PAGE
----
Ionic conductivity, which is the most important polymer electrolyte (PE) property, is considered to be higher in the totally amorphous matrix, and ion transport is assumed to be mediated primarily by the motion of polymer segments. Despite this conventional wisdom, we suggest that fast ion transport occurs preferentially along the PEO helical axis, at least in the crystalline phase. In this work, we have studied the effect of hot and room-temperature stretching on the structural properties, ion-polymer interactions and ionic conductivity in dilute and concentrated LiI:P(EO)n (3 ≤ n ≤ 100) PEs. SEM and XRD data show evidence of the formation of a more oriented polymer-electrolyte structure. Significant changes in the FTIR spectra of the diluted LiI:P(EO)n electrolytes are found for the skeletal vibration mode of the C-O-C groups. The effect of stretching on the FTIR spectra of concentrated PEs was found to be less pronounced than that of the dilute PEs. The stretching process was found to influence the conductivity in the direction of the force more strongly than does an increase in temperature.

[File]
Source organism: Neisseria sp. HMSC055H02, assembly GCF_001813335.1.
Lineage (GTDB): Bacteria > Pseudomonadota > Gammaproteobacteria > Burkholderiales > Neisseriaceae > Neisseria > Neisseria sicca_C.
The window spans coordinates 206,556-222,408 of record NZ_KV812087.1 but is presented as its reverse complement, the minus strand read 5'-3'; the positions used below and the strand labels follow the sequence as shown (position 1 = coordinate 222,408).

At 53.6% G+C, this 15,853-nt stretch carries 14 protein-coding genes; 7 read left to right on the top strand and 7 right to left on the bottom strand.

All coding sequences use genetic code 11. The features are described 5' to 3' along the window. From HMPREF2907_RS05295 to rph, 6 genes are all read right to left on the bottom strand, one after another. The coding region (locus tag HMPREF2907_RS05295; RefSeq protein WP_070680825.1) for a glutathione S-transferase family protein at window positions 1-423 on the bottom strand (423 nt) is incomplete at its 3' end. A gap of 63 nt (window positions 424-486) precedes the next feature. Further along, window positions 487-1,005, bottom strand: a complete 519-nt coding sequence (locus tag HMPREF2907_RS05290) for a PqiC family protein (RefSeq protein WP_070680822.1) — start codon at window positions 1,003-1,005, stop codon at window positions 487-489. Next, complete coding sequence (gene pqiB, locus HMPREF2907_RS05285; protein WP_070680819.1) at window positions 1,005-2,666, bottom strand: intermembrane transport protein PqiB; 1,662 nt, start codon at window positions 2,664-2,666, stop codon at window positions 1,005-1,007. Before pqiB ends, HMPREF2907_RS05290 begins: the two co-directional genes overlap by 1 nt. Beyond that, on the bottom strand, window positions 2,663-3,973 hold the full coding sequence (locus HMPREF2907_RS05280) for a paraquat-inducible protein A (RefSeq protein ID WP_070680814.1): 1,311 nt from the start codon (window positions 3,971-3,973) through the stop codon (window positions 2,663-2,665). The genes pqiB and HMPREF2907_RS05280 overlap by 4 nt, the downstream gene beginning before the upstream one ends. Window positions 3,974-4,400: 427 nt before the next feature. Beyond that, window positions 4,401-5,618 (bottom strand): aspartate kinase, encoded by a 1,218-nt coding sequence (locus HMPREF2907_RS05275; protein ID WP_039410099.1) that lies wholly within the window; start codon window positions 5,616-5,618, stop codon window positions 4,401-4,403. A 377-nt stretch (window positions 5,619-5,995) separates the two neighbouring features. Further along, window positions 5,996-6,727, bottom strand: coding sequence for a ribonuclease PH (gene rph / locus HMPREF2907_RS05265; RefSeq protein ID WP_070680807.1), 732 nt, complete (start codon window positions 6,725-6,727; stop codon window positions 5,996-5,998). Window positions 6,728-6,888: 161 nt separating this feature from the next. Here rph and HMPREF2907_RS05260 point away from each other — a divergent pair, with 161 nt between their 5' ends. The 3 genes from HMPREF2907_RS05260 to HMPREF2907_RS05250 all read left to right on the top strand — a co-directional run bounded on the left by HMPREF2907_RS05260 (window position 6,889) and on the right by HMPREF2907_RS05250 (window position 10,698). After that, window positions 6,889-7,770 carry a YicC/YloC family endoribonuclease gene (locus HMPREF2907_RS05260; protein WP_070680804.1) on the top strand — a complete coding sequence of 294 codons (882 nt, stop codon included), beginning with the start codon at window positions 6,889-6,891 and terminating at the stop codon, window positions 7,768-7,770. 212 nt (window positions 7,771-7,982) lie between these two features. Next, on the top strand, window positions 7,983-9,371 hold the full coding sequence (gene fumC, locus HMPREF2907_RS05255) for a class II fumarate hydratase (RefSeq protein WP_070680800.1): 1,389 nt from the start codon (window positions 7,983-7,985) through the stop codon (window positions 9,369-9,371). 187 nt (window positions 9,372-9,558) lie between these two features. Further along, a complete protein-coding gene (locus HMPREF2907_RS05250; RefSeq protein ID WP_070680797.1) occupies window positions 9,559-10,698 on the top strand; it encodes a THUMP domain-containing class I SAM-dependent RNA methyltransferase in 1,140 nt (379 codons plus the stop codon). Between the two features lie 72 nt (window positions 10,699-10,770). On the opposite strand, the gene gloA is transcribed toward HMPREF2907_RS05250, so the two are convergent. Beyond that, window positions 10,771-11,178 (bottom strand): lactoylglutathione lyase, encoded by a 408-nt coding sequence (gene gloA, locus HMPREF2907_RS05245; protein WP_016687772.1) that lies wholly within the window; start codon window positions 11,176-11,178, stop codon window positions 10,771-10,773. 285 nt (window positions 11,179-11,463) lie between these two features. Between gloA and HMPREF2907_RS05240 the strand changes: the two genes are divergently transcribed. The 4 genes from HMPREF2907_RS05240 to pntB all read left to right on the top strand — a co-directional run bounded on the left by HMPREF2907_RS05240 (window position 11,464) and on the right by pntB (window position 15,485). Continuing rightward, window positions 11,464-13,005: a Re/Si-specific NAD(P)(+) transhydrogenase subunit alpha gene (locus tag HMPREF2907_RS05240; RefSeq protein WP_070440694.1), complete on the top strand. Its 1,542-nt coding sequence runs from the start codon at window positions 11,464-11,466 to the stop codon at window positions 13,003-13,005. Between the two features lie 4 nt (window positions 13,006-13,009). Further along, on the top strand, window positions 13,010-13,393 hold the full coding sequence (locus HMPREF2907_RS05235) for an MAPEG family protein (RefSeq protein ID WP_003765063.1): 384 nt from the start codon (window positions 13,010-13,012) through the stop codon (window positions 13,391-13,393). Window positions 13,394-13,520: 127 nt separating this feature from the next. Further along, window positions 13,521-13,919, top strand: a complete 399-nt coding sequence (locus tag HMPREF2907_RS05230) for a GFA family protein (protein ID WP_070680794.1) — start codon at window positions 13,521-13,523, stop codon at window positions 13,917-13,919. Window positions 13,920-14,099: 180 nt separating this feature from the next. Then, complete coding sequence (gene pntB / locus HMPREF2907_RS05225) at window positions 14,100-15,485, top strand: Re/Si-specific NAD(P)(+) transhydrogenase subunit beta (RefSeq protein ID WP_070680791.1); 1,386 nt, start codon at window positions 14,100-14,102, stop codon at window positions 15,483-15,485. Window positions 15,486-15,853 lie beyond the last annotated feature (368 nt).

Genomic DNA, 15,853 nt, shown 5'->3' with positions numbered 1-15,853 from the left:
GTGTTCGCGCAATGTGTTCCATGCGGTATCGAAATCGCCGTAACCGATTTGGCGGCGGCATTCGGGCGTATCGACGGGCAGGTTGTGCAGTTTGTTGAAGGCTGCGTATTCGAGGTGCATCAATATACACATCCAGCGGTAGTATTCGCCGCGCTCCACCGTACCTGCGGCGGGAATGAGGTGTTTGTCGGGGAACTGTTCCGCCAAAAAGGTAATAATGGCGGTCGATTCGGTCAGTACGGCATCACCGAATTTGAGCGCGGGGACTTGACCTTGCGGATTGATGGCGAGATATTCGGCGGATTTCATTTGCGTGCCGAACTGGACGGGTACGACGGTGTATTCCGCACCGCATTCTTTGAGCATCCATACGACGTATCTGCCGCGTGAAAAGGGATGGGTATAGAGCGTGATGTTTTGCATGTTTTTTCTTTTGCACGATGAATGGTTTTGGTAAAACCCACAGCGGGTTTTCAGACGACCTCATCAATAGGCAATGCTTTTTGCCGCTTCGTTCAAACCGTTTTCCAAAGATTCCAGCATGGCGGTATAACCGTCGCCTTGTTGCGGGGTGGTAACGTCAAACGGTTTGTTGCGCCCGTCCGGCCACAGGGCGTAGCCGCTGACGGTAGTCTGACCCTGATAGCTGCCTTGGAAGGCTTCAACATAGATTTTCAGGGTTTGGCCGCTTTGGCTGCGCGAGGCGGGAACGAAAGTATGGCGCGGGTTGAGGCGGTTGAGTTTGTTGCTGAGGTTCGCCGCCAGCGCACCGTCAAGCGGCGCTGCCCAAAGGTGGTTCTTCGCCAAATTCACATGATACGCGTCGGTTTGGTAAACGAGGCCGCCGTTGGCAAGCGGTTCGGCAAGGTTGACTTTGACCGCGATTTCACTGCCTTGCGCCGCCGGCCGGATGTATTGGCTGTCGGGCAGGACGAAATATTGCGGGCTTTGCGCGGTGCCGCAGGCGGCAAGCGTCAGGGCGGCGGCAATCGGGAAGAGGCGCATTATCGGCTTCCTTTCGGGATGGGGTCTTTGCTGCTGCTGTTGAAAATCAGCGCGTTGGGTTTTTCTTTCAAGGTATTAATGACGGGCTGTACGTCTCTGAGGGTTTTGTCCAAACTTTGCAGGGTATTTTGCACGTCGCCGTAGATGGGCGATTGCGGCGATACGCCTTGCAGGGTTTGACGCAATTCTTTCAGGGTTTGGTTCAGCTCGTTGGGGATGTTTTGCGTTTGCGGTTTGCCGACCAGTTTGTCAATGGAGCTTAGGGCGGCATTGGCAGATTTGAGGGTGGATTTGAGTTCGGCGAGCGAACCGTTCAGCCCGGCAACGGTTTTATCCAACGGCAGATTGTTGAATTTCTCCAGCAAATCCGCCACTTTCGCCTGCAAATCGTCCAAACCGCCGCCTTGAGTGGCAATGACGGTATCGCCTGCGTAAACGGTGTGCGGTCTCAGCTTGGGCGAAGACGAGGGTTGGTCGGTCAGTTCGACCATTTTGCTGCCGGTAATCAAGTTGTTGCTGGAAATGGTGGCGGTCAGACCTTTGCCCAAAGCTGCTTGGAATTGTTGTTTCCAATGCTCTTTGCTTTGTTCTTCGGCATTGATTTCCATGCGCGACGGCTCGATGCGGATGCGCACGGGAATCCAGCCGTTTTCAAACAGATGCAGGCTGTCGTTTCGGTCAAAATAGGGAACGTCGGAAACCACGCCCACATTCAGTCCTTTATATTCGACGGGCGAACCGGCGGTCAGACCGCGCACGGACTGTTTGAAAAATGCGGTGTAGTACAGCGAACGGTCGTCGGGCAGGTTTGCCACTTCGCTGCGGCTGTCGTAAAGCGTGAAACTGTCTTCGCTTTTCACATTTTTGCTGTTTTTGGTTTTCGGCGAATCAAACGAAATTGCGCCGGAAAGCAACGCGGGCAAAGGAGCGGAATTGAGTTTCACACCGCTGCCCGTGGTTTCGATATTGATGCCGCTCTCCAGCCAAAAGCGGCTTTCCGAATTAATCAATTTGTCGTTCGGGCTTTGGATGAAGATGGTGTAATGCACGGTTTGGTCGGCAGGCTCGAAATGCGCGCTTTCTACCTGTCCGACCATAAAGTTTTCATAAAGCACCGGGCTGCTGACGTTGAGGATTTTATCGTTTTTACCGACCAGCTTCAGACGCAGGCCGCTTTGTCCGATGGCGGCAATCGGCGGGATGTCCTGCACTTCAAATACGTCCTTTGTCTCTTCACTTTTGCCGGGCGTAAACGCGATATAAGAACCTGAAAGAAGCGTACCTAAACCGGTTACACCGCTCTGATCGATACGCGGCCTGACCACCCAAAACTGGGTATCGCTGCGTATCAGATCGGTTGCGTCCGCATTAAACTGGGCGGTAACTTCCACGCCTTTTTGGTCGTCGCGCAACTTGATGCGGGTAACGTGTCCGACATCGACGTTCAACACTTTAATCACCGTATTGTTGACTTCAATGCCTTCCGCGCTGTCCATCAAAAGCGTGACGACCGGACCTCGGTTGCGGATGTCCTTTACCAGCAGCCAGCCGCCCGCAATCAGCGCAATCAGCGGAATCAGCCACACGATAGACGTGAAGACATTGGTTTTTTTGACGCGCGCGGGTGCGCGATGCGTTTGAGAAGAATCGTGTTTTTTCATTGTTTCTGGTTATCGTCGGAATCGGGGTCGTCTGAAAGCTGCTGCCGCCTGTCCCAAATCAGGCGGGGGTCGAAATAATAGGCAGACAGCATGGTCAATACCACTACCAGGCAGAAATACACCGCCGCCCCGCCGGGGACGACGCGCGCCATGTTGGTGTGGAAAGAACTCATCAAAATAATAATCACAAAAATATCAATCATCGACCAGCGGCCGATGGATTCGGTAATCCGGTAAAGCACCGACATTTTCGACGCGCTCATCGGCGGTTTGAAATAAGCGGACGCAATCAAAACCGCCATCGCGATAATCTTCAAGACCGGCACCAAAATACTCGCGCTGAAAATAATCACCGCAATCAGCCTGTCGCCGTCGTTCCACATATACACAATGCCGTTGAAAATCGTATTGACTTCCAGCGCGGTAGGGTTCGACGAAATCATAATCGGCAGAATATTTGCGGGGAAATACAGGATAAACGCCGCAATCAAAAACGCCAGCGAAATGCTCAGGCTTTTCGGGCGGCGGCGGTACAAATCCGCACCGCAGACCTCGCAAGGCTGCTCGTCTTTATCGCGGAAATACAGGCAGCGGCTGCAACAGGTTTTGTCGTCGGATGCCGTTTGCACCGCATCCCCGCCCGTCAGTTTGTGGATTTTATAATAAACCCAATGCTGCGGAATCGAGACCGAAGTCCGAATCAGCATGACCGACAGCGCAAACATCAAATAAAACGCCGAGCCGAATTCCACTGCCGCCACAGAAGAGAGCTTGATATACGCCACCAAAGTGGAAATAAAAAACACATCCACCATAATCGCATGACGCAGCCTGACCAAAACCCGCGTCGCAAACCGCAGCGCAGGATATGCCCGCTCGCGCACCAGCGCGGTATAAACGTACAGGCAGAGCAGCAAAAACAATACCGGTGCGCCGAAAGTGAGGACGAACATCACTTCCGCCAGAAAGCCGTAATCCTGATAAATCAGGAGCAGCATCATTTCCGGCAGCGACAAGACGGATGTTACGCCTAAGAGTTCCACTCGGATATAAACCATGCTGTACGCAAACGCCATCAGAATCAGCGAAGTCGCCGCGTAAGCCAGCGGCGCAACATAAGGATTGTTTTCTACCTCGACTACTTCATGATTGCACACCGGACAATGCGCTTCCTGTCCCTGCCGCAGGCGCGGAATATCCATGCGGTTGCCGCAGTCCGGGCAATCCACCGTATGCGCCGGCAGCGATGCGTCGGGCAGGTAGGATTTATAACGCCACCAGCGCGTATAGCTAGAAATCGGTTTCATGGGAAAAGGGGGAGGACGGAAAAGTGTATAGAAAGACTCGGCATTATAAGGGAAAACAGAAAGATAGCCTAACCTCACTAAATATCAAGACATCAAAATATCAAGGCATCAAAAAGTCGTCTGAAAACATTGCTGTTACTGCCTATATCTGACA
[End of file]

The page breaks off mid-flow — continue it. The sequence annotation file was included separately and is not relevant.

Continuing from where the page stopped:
|Number of pages||9|
|Journal||Solid State Ionics|
|State||Published - Apr 2002|
|Event||2001 Polymer Electronic Sympoiusm (PES2001) - Noorderwijkerhout, Netherlands|
Duration: 14 May 2001 → 16 May 2001
- Ionic conductivity
- Polymer electrolyte